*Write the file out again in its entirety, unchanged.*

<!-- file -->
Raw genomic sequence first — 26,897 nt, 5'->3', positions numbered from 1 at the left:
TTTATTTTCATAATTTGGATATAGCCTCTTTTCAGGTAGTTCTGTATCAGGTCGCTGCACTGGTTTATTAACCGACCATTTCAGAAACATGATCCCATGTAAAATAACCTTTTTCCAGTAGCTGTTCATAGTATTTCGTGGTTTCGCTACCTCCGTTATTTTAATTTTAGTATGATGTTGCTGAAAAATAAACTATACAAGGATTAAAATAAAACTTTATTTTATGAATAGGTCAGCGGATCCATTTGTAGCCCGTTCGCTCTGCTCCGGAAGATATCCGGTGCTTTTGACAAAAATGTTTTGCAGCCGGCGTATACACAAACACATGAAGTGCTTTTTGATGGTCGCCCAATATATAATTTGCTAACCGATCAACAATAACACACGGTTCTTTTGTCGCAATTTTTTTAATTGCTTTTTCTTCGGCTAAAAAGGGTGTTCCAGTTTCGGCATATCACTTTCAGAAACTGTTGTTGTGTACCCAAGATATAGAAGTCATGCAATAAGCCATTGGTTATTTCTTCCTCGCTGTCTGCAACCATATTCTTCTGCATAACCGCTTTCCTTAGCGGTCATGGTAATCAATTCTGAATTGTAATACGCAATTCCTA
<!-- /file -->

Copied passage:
Raw genomic sequence first — 26,897 nt, 5'->3', positions numbered from 1 at the left:
TTTATTTTCATAATTTGGATATAGCCTCTTTTCAGGTAGTTCTGTATCAGGTCGCTGCACTGGTTTATTAACCGACCATTTCAGAAACATGATCCCATGTAAAATAACCTTTTTCCAGTAGCTGTTCATAGTATTTCGTGGTTTCGCTACCTCCGTTATTTTAATTTTAGTATGATGTTGCTGAAAAATAAACTATACAAGGATTAAAATAAAACTTTATTTTATGAATAGGTCAGCGGATCCATTTGTAGCCCGTTCGCTCTGCTCCGGAAGATATCCGGTGCTTTTGACAAAAATGTTTTGCAGCCGGCGTATACACAAACACATGAAGTGCTTTTTGATGGTCGCCCAATATATAATTTGCTAACCGATCAACAATAACACACGGTTCTTTTGTCGCAATTTTTTTAATTGCTTTTTCTTCGGCTAAAAAGGGTGTTCCAGTTTCGGCATATCACTTTCAGAAACTGTTGTTGTGTACCCAAGATATAGAAGTCATGCAATAAGCCATTGGTTATTTCTTCCTCGCTGTCTGCAACCATATTCTTCTGCATAACCGCTTTCCTTAGCGGTCATGGTAATCAATTCTGAATTGTAATACGCAATTCCTA